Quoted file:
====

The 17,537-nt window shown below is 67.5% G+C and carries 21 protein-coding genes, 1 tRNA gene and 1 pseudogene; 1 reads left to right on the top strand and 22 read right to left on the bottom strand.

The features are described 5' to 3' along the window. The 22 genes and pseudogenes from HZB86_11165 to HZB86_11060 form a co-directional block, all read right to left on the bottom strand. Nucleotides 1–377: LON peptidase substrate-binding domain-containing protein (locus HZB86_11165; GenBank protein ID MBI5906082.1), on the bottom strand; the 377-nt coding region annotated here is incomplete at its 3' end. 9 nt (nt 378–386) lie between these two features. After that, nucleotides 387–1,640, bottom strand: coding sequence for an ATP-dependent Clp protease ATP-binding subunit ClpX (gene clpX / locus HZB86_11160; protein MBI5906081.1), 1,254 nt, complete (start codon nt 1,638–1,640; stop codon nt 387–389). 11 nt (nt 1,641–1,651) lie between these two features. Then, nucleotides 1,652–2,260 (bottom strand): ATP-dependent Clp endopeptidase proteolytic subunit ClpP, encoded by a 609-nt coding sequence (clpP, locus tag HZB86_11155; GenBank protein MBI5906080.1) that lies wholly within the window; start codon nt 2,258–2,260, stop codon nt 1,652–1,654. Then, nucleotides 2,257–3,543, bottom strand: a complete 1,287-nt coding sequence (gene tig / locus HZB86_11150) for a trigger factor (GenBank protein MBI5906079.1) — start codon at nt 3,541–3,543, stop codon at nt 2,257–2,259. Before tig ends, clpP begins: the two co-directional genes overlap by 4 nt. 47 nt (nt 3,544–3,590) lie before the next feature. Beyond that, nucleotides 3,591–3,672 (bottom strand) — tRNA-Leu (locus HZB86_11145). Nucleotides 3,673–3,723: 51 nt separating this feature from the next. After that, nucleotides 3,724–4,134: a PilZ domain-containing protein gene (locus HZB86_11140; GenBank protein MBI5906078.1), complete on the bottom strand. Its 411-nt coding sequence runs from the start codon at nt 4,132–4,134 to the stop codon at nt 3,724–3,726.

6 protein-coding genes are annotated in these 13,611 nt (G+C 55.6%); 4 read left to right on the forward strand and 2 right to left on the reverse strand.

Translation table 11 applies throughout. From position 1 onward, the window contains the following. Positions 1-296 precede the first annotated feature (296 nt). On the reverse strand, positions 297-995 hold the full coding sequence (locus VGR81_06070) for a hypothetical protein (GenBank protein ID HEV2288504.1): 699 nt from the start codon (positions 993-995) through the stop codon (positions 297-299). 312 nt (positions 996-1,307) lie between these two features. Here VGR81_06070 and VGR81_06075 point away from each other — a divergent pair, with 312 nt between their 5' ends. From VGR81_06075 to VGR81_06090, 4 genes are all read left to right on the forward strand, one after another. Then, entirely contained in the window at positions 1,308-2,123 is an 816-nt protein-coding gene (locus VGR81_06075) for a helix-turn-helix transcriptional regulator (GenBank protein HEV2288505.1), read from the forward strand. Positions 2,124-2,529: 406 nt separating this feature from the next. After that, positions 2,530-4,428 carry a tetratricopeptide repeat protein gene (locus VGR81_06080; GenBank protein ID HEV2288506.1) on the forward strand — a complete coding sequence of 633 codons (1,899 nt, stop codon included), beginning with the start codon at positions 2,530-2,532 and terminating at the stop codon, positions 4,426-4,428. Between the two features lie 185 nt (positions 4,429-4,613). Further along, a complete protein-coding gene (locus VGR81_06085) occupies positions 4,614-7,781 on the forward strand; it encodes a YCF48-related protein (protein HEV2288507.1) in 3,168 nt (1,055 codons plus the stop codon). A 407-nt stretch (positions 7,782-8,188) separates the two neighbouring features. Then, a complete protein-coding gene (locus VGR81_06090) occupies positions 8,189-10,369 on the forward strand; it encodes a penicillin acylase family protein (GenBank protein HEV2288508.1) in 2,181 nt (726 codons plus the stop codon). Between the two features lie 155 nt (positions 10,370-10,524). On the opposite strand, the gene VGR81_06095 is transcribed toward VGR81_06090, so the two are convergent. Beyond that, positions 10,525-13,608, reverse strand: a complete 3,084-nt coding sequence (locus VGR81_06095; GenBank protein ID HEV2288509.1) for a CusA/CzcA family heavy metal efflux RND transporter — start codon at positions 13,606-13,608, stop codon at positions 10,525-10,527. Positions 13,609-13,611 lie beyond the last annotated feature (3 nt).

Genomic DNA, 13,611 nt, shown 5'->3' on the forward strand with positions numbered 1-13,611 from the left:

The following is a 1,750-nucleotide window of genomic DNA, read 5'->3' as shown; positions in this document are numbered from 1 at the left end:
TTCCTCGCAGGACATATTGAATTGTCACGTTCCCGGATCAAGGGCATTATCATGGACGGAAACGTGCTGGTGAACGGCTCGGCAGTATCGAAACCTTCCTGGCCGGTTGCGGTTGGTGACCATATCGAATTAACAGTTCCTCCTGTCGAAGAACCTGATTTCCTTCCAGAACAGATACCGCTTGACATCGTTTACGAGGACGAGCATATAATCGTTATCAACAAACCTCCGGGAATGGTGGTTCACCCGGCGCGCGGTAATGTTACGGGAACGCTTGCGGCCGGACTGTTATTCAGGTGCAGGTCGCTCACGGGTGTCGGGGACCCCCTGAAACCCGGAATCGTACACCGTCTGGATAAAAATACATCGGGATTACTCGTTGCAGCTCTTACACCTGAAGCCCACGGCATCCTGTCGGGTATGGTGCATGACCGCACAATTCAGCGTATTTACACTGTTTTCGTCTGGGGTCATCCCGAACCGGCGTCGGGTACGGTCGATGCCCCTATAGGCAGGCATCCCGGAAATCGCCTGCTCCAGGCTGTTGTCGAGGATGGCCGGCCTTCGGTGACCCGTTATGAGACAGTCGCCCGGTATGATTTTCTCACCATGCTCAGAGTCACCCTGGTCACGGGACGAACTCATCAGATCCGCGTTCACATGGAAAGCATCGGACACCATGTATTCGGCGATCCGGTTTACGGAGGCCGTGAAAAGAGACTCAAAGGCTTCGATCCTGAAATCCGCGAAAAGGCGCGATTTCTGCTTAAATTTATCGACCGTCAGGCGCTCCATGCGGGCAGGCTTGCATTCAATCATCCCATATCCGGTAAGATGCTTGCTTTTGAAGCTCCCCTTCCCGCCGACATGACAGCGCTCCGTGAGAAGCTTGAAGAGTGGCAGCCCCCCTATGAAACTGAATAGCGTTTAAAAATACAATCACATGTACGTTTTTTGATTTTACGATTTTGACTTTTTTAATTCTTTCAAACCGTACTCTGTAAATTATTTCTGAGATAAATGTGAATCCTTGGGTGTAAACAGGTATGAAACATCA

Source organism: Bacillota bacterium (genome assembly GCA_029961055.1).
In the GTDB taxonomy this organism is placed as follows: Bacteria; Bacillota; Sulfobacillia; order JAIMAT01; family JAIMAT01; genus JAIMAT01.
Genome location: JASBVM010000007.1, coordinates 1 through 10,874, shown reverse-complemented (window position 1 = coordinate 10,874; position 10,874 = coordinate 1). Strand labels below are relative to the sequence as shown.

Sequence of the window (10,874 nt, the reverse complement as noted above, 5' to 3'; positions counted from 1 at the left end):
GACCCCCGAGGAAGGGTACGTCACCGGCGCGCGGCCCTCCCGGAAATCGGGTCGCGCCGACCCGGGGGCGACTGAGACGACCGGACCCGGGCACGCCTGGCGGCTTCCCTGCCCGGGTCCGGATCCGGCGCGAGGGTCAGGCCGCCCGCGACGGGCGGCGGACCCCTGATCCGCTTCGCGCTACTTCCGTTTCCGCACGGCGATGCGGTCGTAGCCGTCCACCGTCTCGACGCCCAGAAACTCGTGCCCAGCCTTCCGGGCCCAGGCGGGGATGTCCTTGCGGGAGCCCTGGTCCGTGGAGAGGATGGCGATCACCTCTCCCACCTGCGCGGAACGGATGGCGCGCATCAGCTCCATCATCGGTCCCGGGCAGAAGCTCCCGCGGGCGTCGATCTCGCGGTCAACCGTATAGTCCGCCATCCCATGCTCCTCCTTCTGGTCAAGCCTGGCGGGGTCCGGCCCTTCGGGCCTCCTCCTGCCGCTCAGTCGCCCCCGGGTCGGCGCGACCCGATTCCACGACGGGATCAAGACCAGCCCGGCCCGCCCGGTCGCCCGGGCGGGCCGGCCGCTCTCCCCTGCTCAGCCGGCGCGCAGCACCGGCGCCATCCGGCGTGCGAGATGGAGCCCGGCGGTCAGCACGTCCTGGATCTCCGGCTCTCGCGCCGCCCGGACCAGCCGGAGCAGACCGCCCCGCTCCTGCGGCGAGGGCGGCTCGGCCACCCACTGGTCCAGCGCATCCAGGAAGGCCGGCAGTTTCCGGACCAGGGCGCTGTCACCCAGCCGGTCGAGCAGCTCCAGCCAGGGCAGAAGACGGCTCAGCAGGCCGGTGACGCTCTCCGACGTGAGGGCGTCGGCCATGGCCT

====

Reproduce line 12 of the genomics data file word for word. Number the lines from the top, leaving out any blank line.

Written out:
GACCCCCGAGGAAGGGTACGTCACCGGCGCGCGGCCCTCCCGGAAATCGGGTCGCGCCGACCCGGGGGCGACTGAGACGACCGGACCCGGGCACGCCTGGCGGCTTCCCTGCCCGGGTCCGGATCCGGCGCGAGGGTCAGGCCGCCCGCGACGGGCGGCGGACCCCTGATCCGCTTCGCGCTACTTCCGTTTCCGCACGGCGATGCGGTCGTAGCCGTCCACCGTCTCGACGCCCAGAAACTCGTGCCCAGCCTTCCGGGCCCAGGCGGGGATGTCCTTGCGGGAGCCCTGGTCCGTGGAGAGGATGGCGATCACCTCTCCCACCTGCGCGGAACGGATGGCGCGCATCAGCTCCATCATCGGTCCCGGGCAGAAGCTCCCGCGGGCGTCGATCTCGCGGTCAACCGTATAGTCCGCCATCCCATGCTCCTCCTTCTGGTCAAGCCTGGCGGGGTCCGGCCCTTCGGGCCTCCTCCTGCCGCTCAGTCGCCCCCGGGTCGGCGCGACCCGATTCCACGACGGGATCAAGACCAGCCCGGCCCGCCCGGTCGCCCGGGCGGGCCGGCCGCTCTCCCCTGCTCAGCCGGCGCGCAGCACCGGCGCCATCCGGCGTGCGAGATGGAGCCCGGCGGTCAGCACGTCCTGGATCTCCGGCTCTCGCGCCGCCCGGACCAGCCGGAGCAGACCGCCCCGCTCCTGCGGCGAGGGCGGCTCGGCCACCCACTGGTCCAGCGCATCCAGGAAGGCCGGCAGTTTCCGGACCAGGGCGCTGTCACCCAGCCGGTCGAGCAGCTCCAGCCAGGGCAGAAGACGGCTCAGCAGGCCGGTGACGCTCTCCGACGTGAGGGCGTCGGCCATGGCCT